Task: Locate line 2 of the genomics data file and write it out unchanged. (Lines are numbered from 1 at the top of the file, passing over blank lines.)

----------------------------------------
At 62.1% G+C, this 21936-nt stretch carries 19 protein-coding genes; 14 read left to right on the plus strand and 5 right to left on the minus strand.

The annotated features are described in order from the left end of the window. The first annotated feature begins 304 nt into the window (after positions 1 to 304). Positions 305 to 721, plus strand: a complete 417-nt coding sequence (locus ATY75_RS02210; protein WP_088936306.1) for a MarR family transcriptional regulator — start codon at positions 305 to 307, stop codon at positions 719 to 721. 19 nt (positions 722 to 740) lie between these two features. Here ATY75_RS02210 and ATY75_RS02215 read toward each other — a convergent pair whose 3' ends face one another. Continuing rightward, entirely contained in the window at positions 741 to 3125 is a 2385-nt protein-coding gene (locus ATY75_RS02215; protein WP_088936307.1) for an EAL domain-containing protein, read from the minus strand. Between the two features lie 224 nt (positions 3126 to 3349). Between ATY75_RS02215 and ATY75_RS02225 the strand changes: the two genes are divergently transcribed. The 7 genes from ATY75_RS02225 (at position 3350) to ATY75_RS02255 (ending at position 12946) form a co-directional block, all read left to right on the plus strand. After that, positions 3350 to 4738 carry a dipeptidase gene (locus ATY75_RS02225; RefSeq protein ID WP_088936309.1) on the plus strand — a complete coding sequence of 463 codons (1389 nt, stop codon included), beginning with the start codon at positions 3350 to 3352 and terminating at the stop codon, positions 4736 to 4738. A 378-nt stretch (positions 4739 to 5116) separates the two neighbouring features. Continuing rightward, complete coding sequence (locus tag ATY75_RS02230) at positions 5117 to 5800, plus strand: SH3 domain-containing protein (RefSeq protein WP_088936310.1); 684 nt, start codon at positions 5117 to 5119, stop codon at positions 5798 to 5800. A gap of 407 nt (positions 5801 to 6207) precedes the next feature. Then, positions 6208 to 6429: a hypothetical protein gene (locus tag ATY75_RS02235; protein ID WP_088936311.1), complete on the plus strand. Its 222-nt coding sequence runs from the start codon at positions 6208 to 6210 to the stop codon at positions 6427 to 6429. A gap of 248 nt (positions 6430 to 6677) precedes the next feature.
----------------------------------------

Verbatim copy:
The annotated features are described in order from the left end of the window. The first annotated feature begins 304 nt into the window (after positions 1 to 304). Positions 305 to 721, plus strand: a complete 417-nt coding sequence (locus ATY75_RS02210; protein WP_088936306.1) for a MarR family transcriptional regulator — start codon at positions 305 to 307, stop codon at positions 719 to 721. 19 nt (positions 722 to 740) lie between these two features. Here ATY75_RS02210 and ATY75_RS02215 read toward each other — a convergent pair whose 3' ends face one another. Continuing rightward, entirely contained in the window at positions 741 to 3125 is a 2385-nt protein-coding gene (locus ATY75_RS02215; protein WP_088936307.1) for an EAL domain-containing protein, read from the minus strand. Between the two features lie 224 nt (positions 3126 to 3349). Between ATY75_RS02215 and ATY75_RS02225 the strand changes: the two genes are divergently transcribed. The 7 genes from ATY75_RS02225 (at position 3350) to ATY75_RS02255 (ending at position 12946) form a co-directional block, all read left to right on the plus strand. After that, positions 3350 to 4738 carry a dipeptidase gene (locus ATY75_RS02225; RefSeq protein ID WP_088936309.1) on the plus strand — a complete coding sequence of 463 codons (1389 nt, stop codon included), beginning with the start codon at positions 3350 to 3352 and terminating at the stop codon, positions 4736 to 4738. A 378-nt stretch (positions 4739 to 5116) separates the two neighbouring features. Continuing rightward, complete coding sequence (locus tag ATY75_RS02230) at positions 5117 to 5800, plus strand: SH3 domain-containing protein (RefSeq protein WP_088936310.1); 684 nt, start codon at positions 5117 to 5119, stop codon at positions 5798 to 5800. A gap of 407 nt (positions 5801 to 6207) precedes the next feature. Then, positions 6208 to 6429: a hypothetical protein gene (locus tag ATY75_RS02235; protein ID WP_088936311.1), complete on the plus strand. Its 222-nt coding sequence runs from the start codon at positions 6208 to 6210 to the stop codon at positions 6427 to 6429. A gap of 248 nt (positions 6430 to 6677) precedes the next feature.